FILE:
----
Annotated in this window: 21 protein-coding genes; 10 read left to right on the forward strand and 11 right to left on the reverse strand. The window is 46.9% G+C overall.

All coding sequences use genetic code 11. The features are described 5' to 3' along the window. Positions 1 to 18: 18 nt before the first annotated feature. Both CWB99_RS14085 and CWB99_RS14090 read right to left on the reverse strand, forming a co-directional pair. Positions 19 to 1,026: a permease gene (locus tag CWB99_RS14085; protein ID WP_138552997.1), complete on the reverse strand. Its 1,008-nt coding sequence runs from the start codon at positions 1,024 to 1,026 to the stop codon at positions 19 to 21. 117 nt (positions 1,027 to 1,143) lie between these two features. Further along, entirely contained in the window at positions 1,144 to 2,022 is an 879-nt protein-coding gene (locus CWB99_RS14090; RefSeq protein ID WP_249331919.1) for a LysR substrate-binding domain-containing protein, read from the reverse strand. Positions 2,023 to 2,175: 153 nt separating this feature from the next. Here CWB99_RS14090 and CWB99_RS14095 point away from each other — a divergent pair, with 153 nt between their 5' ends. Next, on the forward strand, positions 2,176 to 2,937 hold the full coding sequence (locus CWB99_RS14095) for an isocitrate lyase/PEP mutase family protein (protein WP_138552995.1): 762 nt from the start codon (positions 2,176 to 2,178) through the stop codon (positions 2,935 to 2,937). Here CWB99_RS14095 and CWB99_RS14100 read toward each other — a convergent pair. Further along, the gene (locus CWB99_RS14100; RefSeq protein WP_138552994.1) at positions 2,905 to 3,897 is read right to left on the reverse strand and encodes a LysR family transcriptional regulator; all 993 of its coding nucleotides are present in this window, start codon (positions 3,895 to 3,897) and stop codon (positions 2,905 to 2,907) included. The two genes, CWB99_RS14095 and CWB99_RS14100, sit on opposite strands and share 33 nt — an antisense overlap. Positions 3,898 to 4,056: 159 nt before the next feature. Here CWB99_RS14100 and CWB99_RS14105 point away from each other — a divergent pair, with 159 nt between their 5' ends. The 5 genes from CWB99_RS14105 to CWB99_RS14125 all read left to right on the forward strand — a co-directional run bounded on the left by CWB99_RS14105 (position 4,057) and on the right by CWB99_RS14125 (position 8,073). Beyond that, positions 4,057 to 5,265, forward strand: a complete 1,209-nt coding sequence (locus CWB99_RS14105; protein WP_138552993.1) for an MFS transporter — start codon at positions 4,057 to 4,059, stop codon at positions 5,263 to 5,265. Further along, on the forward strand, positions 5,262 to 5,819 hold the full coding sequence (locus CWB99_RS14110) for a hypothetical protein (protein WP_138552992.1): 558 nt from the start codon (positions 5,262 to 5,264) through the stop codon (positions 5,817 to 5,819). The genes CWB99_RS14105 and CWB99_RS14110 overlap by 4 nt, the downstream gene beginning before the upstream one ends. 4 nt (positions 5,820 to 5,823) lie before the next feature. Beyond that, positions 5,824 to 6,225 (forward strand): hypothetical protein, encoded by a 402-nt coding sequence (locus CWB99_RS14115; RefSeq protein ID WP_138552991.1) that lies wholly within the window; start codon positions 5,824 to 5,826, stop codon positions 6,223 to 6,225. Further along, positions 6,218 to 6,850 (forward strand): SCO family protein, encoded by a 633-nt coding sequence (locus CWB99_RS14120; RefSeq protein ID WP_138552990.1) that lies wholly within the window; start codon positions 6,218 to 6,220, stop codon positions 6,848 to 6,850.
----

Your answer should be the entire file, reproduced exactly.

Annotated in this window: 21 protein-coding genes; 10 read left to right on the forward strand and 11 right to left on the reverse strand. The window is 46.9% G+C overall.

All coding sequences use genetic code 11. The features are described 5' to 3' along the window. Positions 1 to 18: 18 nt before the first annotated feature. Both CWB99_RS14085 and CWB99_RS14090 read right to left on the reverse strand, forming a co-directional pair. Positions 19 to 1,026: a permease gene (locus tag CWB99_RS14085; protein ID WP_138552997.1), complete on the reverse strand. Its 1,008-nt coding sequence runs from the start codon at positions 1,024 to 1,026 to the stop codon at positions 19 to 21. 117 nt (positions 1,027 to 1,143) lie between these two features. Further along, entirely contained in the window at positions 1,144 to 2,022 is an 879-nt protein-coding gene (locus CWB99_RS14090; RefSeq protein ID WP_249331919.1) for a LysR substrate-binding domain-containing protein, read from the reverse strand. Positions 2,023 to 2,175: 153 nt separating this feature from the next. Here CWB99_RS14090 and CWB99_RS14095 point away from each other — a divergent pair, with 153 nt between their 5' ends. Next, on the forward strand, positions 2,176 to 2,937 hold the full coding sequence (locus CWB99_RS14095) for an isocitrate lyase/PEP mutase family protein (protein WP_138552995.1): 762 nt from the start codon (positions 2,176 to 2,178) through the stop codon (positions 2,935 to 2,937). Here CWB99_RS14095 and CWB99_RS14100 read toward each other — a convergent pair. Further along, the gene (locus CWB99_RS14100; RefSeq protein WP_138552994.1) at positions 2,905 to 3,897 is read right to left on the reverse strand and encodes a LysR family transcriptional regulator; all 993 of its coding nucleotides are present in this window, start codon (positions 3,895 to 3,897) and stop codon (positions 2,905 to 2,907) included. The two genes, CWB99_RS14095 and CWB99_RS14100, sit on opposite strands and share 33 nt — an antisense overlap. Positions 3,898 to 4,056: 159 nt before the next feature. Here CWB99_RS14100 and CWB99_RS14105 point away from each other — a divergent pair, with 159 nt between their 5' ends. The 5 genes from CWB99_RS14105 to CWB99_RS14125 all read left to right on the forward strand — a co-directional run bounded on the left by CWB99_RS14105 (position 4,057) and on the right by CWB99_RS14125 (position 8,073). Beyond that, positions 4,057 to 5,265, forward strand: a complete 1,209-nt coding sequence (locus CWB99_RS14105; protein WP_138552993.1) for an MFS transporter — start codon at positions 4,057 to 4,059, stop codon at positions 5,263 to 5,265. Further along, on the forward strand, positions 5,262 to 5,819 hold the full coding sequence (locus CWB99_RS14110) for a hypothetical protein (protein WP_138552992.1): 558 nt from the start codon (positions 5,262 to 5,264) through the stop codon (positions 5,817 to 5,819). The genes CWB99_RS14105 and CWB99_RS14110 overlap by 4 nt, the downstream gene beginning before the upstream one ends. 4 nt (positions 5,820 to 5,823) lie before the next feature. Beyond that, positions 5,824 to 6,225 (forward strand): hypothetical protein, encoded by a 402-nt coding sequence (locus CWB99_RS14115; RefSeq protein ID WP_138552991.1) that lies wholly within the window; start codon positions 5,824 to 5,826, stop codon positions 6,223 to 6,225. Further along, positions 6,218 to 6,850 (forward strand): SCO family protein, encoded by a 633-nt coding sequence (locus CWB99_RS14120; RefSeq protein ID WP_138552990.1) that lies wholly within the window; start codon positions 6,218 to 6,220, stop codon positions 6,848 to 6,850.